Tough Choices Await Players

Editor’s note: Former Harvard hurler Frank Herrmann ’06, a prospect with the Cleveland Indians, reported to camp in Winter Haven, Fla., in early March. This is his diary.

Things are starting to heat up down here in Winter Haven as we approach the unofficial halfway point. Until recently, spring training had been light and cordial, full of “get to know you” meetings and explanations of what was to be expected.

Now, it’s no longer the 80-degree days that are making players sweat but the fact that team rosters are starting to take shape while careers come to an end.

Last Friday was the first indication of where one stands within the organization when Indians personnel were tentatively arranged into teams for the upcoming season. In minor league baseball placement is everything. The only thing worse then getting stuck on the team you played for the year before is being dropped down a level. Situations like that have recently prompted the first wave of players to “hang ‘em up”.

I will never forget the expression on a recent retiree’s face when he returned to the clubhouse following his annual one-on-one meeting with Indians top brass. As he shook hands with the young men he has called teammates for the six previous seasons, there seemed to be a look of both shock and uncertainty on his face: a mix between “is this really happening?” and “someone please convince me this is a bad decision.”

Another teammate recounted the details of a meeting in which he was told he may be placed on the fast track to the Class High A Kinston Indians or else there was a “very real possibility” that he could be released. It’s a lot of pressure when you consider that your performance in one short month could make or break your childhood dreams of playing in the big leagues. However, at the age of 24 a player is on the downside of a minor league career. And one way or another, a decision will have to be made on his future within the organization.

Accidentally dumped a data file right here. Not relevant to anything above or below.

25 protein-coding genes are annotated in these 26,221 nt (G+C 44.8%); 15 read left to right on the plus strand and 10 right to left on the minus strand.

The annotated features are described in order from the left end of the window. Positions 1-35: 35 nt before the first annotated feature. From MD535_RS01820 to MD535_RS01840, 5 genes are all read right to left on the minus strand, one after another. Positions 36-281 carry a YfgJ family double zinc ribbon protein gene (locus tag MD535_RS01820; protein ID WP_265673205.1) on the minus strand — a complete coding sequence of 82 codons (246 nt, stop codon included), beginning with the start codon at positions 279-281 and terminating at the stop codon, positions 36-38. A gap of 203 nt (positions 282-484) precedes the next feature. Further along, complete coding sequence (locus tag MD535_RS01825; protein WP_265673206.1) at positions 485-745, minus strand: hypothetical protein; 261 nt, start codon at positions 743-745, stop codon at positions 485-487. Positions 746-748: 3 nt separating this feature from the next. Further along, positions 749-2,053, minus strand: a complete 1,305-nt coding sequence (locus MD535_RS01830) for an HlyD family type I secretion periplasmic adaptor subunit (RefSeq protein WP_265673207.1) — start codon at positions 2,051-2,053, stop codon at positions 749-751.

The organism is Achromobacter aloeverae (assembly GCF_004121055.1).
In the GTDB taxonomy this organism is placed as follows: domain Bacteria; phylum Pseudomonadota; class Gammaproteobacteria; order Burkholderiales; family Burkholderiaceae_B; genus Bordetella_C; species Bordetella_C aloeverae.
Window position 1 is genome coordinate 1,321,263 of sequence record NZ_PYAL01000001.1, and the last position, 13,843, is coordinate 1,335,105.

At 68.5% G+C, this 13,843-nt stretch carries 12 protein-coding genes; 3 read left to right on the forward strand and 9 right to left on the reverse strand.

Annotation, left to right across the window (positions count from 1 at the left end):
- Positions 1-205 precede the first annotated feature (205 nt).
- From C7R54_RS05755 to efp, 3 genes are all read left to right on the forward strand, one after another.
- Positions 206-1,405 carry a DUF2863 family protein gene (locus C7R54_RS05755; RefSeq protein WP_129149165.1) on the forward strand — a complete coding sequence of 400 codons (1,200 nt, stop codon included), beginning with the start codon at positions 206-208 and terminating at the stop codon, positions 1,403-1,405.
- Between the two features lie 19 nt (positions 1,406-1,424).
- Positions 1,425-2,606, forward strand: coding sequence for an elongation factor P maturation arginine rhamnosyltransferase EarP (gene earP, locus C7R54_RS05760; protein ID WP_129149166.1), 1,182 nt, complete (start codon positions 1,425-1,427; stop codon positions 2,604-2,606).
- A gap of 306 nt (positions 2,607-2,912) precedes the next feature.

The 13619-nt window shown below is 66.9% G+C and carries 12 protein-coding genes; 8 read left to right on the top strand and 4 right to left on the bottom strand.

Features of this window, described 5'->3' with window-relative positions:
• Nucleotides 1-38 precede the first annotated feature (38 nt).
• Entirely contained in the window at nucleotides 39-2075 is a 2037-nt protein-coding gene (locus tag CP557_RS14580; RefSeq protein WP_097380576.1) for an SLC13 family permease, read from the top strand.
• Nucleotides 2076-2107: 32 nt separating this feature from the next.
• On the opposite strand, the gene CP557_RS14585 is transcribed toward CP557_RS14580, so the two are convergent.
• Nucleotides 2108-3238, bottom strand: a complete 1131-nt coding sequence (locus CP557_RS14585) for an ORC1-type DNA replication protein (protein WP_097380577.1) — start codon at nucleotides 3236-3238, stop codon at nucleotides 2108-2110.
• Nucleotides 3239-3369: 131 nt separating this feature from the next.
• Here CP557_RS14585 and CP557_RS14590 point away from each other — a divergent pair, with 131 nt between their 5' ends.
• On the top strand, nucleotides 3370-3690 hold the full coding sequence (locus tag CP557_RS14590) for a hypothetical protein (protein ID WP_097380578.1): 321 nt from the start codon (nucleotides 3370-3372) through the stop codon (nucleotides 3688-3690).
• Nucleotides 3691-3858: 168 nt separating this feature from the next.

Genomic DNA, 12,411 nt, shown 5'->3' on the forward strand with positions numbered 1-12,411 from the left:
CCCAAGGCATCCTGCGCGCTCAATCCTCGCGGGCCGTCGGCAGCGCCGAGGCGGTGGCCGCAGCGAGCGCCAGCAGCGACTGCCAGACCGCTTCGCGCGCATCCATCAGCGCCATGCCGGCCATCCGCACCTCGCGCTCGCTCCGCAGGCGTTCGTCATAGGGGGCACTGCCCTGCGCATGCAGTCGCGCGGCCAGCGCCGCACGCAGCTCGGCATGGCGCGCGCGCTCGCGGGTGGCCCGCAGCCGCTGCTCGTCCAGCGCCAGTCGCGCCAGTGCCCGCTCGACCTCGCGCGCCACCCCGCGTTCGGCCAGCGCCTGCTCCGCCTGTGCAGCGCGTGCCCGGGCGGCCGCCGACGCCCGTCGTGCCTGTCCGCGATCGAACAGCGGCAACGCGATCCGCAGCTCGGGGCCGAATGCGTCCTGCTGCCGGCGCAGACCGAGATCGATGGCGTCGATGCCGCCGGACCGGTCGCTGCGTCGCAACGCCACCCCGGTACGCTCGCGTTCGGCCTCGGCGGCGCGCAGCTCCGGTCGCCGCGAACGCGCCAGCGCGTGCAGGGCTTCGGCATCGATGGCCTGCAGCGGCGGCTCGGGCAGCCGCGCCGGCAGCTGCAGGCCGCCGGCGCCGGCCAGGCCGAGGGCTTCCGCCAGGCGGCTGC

The truth of the matter is that the life of a minor leaguer is accelerated, highly competitive, and often short-lived. For example, I would venture to say that half the players in the Indians minor league system over the age of 23 are already married or engaged. Many of them also have kids they have to support.

This is especially bizarre when one considers where my fellow ’06 classmates will be at the age of 24. Perhaps they will be finishing up law school or two-year analyst positions at investment banks. Surely most will not be making the kinds of decisions that affect whole families. Unfortunately, over the past few days I have seen this kind of pressure placed upon many of my teammates.

For many players the game of baseball and the lifestyle associated with it is all they have ever known. Nearly half of my teammates went immediately from their high school graduations to the minor leagues. They have grown accustomed to riding in buses for eight hours, staying in hotels, and playing the game they love in front of thousands of fans. The reality is America’s pastime is a business and one with a very low success rate. But hey, you gotta give it a shot.

—Frank Herrmann can be reached at fherrman@fas.harvard.edu. His diary appears every Wednesday.

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